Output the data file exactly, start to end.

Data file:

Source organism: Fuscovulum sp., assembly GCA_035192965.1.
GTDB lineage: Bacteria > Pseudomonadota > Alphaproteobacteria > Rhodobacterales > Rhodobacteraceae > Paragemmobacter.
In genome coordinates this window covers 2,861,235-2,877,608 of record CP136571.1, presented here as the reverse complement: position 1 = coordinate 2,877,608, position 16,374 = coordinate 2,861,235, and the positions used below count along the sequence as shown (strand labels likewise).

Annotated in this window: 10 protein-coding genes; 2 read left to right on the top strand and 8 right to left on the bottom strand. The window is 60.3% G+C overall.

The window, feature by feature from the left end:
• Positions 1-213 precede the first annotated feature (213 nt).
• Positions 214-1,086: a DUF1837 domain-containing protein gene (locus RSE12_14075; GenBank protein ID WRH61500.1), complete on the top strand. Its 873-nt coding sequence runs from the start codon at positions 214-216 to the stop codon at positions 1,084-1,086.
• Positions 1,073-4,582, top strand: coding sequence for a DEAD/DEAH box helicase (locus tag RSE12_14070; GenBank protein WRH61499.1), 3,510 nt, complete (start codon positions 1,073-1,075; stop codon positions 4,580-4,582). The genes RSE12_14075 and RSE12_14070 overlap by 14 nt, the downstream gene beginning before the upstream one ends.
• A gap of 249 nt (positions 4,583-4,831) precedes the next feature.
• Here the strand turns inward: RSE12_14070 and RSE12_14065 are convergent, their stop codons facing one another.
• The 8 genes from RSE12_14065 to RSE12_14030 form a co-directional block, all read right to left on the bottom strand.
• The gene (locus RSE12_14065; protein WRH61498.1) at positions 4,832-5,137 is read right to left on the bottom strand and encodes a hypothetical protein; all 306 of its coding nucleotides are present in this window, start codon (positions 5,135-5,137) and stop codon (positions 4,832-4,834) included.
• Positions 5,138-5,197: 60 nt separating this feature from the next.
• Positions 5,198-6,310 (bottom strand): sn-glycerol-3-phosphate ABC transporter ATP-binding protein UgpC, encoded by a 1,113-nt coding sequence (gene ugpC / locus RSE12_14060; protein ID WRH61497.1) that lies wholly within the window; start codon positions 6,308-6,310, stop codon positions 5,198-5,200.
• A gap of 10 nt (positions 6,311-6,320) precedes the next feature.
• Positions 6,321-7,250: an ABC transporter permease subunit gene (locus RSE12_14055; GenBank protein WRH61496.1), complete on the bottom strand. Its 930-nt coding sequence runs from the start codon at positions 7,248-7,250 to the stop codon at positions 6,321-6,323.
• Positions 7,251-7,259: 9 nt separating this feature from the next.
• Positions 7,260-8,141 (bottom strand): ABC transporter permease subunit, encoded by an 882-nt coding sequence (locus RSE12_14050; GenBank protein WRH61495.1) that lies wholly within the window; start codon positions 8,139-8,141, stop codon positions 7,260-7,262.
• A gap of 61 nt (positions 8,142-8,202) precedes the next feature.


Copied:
Source organism: Fuscovulum sp., assembly GCA_035192965.1.
GTDB lineage: Bacteria > Pseudomonadota > Alphaproteobacteria > Rhodobacterales > Rhodobacteraceae > Paragemmobacter.
In genome coordinates this window covers 2,861,235-2,877,608 of record CP136571.1, presented here as the reverse complement: position 1 = coordinate 2,877,608, position 16,374 = coordinate 2,861,235, and the positions used below count along the sequence as shown (strand labels likewise).

Annotated in this window: 10 protein-coding genes; 2 read left to right on the top strand and 8 right to left on the bottom strand. The window is 60.3% G+C overall.

The window, feature by feature from the left end:
• Positions 1-213 precede the first annotated feature (213 nt).
• Positions 214-1,086: a DUF1837 domain-containing protein gene (locus RSE12_14075; GenBank protein ID WRH61500.1), complete on the top strand. Its 873-nt coding sequence runs from the start codon at positions 214-216 to the stop codon at positions 1,084-1,086.
• Positions 1,073-4,582, top strand: coding sequence for a DEAD/DEAH box helicase (locus tag RSE12_14070; GenBank protein WRH61499.1), 3,510 nt, complete (start codon positions 1,073-1,075; stop codon positions 4,580-4,582). The genes RSE12_14075 and RSE12_14070 overlap by 14 nt, the downstream gene beginning before the upstream one ends.
• A gap of 249 nt (positions 4,583-4,831) precedes the next feature.
• Here the strand turns inward: RSE12_14070 and RSE12_14065 are convergent, their stop codons facing one another.
• The 8 genes from RSE12_14065 to RSE12_14030 form a co-directional block, all read right to left on the bottom strand.
• The gene (locus RSE12_14065; protein WRH61498.1) at positions 4,832-5,137 is read right to left on the bottom strand and encodes a hypothetical protein; all 306 of its coding nucleotides are present in this window, start codon (positions 5,135-5,137) and stop codon (positions 4,832-4,834) included.
• Positions 5,138-5,197: 60 nt separating this feature from the next.
• Positions 5,198-6,310 (bottom strand): sn-glycerol-3-phosphate ABC transporter ATP-binding protein UgpC, encoded by a 1,113-nt coding sequence (gene ugpC / locus RSE12_14060; protein ID WRH61497.1) that lies wholly within the window; start codon positions 6,308-6,310, stop codon positions 5,198-5,200.
• A gap of 10 nt (positions 6,311-6,320) precedes the next feature.
• Positions 6,321-7,250: an ABC transporter permease subunit gene (locus RSE12_14055; GenBank protein WRH61496.1), complete on the bottom strand. Its 930-nt coding sequence runs from the start codon at positions 7,248-7,250 to the stop codon at positions 6,321-6,323.
• Positions 7,251-7,259: 9 nt separating this feature from the next.
• Positions 7,260-8,141 (bottom strand): ABC transporter permease subunit, encoded by an 882-nt coding sequence (locus RSE12_14050; GenBank protein WRH61495.1) that lies wholly within the window; start codon positions 8,139-8,141, stop codon positions 7,260-7,262.
• A gap of 61 nt (positions 8,142-8,202) precedes the next feature.